We’ve been working to line up these water interviews for months, and it’s a good thing. Suddenly water scarcity is everywhere in the news. Lake Mead and Lake Powell are at historically low levels. The Colorado River was listed as our nation’s most endangered watershed. The original intake pipe to deliver water to Las Vegas was suddenly exposed by lower water levels, as were human remains from past murders that were submerged for decades until lake levels receded.

Several of my conversations were immediately proceeded or followed by other media outlets. National and international crews from the New York Times, BBC and Mother Jones were in the neighborhood. One of my contacts went radio silent for a bit and I started to worry, but then I saw him quoted in an article for CNN and I realized we were doing our work in the midst of a media frenzy.

Given the timing, it was amazing we were able to get some of the access we did and I’m excited to share more of the stories in the coming weeks. As always, some of what we had planned fell through and other welcome surprises presented themselves.

Part of this journey is the ability to explore, to allow curiosity to lead us and to say yes when opportunities present themselves. Eric Balken in Salt Lake City suggested we talk with Lisa Rutherford in St. George, and so we did. John Weisheit encouraged us to visit Hite Overlook at the upstream end of Lake Powell and so we did.

We spent time at the two largest reservoirs in the nation. At Hoover Dam. In Las Vegas. We talked to activists and indigenous leaders, researchers and water district supervisors, river runners and marina owners. As always, no single person holds all the answers, but you start weaving them together and you start to understand the enormity of the issues. The complexity of the challenges. And the creativity of the people who are working to find solutions.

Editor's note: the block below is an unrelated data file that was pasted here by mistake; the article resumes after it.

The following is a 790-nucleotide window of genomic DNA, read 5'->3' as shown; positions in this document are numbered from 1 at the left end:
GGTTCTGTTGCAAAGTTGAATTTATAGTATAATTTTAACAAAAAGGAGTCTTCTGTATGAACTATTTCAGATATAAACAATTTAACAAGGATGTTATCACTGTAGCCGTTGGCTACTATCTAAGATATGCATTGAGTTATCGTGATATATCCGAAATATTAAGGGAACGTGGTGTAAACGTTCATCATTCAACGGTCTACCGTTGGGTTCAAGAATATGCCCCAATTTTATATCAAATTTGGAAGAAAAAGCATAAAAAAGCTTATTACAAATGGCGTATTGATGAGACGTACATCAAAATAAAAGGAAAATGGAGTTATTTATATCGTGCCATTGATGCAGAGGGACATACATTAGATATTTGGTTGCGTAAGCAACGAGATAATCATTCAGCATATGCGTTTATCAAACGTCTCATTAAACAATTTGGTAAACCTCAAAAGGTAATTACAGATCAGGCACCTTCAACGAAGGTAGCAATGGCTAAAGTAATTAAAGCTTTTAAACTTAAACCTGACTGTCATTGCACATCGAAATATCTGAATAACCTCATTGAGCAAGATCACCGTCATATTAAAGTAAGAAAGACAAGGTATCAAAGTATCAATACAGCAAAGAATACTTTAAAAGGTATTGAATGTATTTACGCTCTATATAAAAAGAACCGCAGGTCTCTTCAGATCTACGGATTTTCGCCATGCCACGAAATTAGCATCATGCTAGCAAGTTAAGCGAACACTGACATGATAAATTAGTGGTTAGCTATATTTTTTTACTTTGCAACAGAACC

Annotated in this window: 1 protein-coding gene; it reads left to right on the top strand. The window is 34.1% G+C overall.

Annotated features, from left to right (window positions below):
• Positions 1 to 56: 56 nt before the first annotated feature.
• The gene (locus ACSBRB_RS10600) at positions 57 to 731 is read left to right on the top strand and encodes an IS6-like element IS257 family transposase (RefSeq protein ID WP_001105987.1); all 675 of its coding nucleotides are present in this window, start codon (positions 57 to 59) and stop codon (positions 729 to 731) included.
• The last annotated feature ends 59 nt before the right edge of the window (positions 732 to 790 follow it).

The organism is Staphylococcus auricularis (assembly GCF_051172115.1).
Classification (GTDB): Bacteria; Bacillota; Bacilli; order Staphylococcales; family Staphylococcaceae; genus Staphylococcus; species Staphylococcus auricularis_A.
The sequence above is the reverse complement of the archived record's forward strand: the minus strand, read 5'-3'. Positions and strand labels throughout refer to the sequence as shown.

Standing beside a critical reservoir that is 170 feet below full pool is sobering. Hearing stories of the seven states that make up the Colorado River Basin cooperating and making hard choices for the common good is encouraging.

We are headed back toward Minnesota where we will have a little more time for editing, so we will keep sharing these stories on social media, on our website and through our podcast. I hope you’ll follow along. Listen to the stories. Consider the discussion questions at the end of each website interview.

The most recent conversation we shared with John Weisheit is worth a listen. I resonated with his concerned assessment of the situation, balanced with the belief that we must and can do better.

John said, “The reality is, this is gonna crash. The train is going over the cliff, but I have to have hope. That’s what keeps me going, because I believe the human character does have resilience and does have sustainability. It’s kind of built into us. We just need to revive it. We need to wake it up.”

2 thoughts on “Water

  1. John, I’ve enjoyed listening to the interviews with Eric Balken and John Weisheit regarding our water challenges and look forward to others. Living in southwestern Utah makes this particularly pertinent to our situation. My partner, Paul, and I are making every effort to reduce our water use and are down to an average of around 100 gallons per person per day averaged over the year on our 1/2-acre lot that includes two fruit trees and mostly desert vegetation. But as we watch the growth around us that our little city can hardly keep up with, we wonder if our efforts are even worth it. But we have to have hope that they are and that others will see the light and make a greater effort themselves, too. If we are going to have the growth, we must make the effort to share what we have with those who are coming. That said, I wish many would reconsider whether moving to states that are dependent on the Colorado River is the best choice. Because no matter how much we hope or how much we conserve, it just may not be enough. We’ll just have to see. Thanks for all you do to spread the word and work to keep people’s hopes up.

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